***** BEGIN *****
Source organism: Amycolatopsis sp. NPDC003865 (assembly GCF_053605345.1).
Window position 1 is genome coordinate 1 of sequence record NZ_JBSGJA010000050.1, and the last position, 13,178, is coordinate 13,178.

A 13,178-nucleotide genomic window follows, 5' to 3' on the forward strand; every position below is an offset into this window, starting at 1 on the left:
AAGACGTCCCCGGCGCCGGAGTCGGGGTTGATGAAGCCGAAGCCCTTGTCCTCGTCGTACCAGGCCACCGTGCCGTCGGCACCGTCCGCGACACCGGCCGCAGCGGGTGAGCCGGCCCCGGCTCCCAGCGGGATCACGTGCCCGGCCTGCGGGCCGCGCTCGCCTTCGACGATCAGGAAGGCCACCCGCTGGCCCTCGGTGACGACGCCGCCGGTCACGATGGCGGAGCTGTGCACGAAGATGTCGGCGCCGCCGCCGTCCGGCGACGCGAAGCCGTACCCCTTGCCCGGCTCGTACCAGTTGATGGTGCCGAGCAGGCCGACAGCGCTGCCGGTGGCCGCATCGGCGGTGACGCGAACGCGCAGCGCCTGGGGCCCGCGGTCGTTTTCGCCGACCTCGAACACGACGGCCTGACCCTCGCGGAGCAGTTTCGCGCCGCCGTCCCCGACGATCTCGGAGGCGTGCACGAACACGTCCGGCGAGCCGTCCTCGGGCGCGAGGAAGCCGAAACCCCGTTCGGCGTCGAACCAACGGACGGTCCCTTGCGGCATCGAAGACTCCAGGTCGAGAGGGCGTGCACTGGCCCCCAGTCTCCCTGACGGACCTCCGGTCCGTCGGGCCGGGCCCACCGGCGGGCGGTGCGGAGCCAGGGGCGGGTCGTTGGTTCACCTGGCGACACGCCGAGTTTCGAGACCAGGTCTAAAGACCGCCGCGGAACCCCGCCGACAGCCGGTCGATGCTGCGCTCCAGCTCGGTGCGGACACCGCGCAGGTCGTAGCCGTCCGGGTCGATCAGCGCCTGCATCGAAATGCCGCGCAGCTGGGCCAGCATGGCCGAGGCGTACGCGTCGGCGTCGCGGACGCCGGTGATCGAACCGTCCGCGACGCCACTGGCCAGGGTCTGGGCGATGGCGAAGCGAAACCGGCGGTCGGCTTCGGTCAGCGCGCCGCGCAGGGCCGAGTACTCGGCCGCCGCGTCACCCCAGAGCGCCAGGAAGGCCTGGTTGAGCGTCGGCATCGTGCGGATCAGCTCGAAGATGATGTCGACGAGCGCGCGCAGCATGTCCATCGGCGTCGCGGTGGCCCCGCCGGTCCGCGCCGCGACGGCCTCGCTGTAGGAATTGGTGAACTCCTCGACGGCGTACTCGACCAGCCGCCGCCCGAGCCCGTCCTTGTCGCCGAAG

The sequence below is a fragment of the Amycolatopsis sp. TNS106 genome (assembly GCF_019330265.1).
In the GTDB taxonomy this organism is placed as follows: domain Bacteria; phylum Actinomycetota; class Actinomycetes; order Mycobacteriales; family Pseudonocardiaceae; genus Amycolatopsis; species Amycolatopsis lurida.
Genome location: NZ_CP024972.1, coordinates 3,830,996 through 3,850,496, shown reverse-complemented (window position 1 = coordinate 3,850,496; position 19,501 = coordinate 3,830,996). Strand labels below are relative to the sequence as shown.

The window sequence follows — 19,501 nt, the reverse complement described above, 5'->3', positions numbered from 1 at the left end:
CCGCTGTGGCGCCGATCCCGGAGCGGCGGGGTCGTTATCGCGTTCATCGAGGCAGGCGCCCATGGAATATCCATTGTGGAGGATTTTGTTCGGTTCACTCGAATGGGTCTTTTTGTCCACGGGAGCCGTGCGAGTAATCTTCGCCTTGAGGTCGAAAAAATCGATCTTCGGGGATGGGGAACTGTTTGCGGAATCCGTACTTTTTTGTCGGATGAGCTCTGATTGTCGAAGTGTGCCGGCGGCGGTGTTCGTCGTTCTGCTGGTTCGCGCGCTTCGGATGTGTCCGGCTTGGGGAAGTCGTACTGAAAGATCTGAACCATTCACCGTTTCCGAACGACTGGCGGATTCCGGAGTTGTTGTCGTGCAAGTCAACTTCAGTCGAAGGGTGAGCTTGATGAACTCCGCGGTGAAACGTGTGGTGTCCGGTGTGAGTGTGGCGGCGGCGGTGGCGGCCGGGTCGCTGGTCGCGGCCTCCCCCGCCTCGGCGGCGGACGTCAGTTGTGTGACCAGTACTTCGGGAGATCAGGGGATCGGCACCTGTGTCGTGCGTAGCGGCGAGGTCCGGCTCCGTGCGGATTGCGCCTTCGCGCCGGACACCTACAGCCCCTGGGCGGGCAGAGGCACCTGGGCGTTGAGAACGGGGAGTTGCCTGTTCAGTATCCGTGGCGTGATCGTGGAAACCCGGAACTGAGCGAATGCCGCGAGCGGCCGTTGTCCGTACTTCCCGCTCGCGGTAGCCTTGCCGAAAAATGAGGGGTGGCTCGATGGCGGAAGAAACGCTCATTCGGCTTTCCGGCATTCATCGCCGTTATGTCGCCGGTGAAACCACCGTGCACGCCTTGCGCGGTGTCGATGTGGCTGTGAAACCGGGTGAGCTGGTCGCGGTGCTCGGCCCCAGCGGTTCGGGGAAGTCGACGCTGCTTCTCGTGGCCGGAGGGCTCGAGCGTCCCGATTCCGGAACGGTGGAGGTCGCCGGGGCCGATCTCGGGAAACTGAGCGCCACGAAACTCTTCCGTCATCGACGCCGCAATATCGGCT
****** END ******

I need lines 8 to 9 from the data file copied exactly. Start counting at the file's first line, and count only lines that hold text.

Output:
The window sequence follows — 19,501 nt, the reverse complement described above, 5'->3', positions numbered from 1 at the left end:
CCGCTGTGGCGCCGATCCCGGAGCGGCGGGGTCGTTATCGCGTTCATCGAGGCAGGCGCCCATGGAATATCCATTGTGGAGGATTTTGTTCGGTTCACTCGAATGGGTCTTTTTGTCCACGGGAGCCGTGCGAGTAATCTTCGCCTTGAGGTCGAAAAAATCGATCTTCGGGGATGGGGAACTGTTTGCGGAATCCGTACTTTTTTGTCGGATGAGCTCTGATTGTCGAAGTGTGCCGGCGGCGGTGTTCGTCGTTCTGCTGGTTCGCGCGCTTCGGATGTGTCCGGCTTGGGGAAGTCGTACTGAAAGATCTGAACCATTCACCGTTTCCGAACGACTGGCGGATTCCGGAGTTGTTGTCGTGCAAGTCAACTTCAGTCGAAGGGTGAGCTTGATGAACTCCGCGGTGAAACGTGTGGTGTCCGGTGTGAGTGTGGCGGCGGCGGTGGCGGCCGGGTCGCTGGTCGCGGCCTCCCCCGCCTCGGCGGCGGACGTCAGTTGTGTGACCAGTACTTCGGGAGATCAGGGGATCGGCACCTGTGTCGTGCGTAGCGGCGAGGTCCGGCTCCGTGCGGATTGCGCCTTCGCGCCGGACACCTACAGCCCCTGGGCGGGCAGAGGCACCTGGGCGTTGAGAACGGGGAGTTGCCTGTTCAGTATCCGTGGCGTGATCGTGGAAACCCGGAACTGAGCGAATGCCGCGAGCGGCCGTTGTCCGTACTTCCCGCTCGCGGTAGCCTTGCCGAAAAATGAGGGGTGGCTCGATGGCGGAAGAAACGCTCATTCGGCTTTCCGGCATTCATCGCCGTTATGTCGCCGGTGAAACCACCGTGCACGCCTTGCGCGGTGTCGATGTGGCTGTGAAACCGGGTGAGCTGGTCGCGGTGCTCGGCCCCAGCGGTTCGGGGAAGTCGACGCTGCTTCTCGTGGCCGGAGGGCTCGAGCGTCCCGATTCCGGAACGGTGGAGGTCGCCGGGGCCGATCTCGGGAAACTGAGCGCCACGAAACTCTTCCGTCATCGACGCCGCAATATCGGCT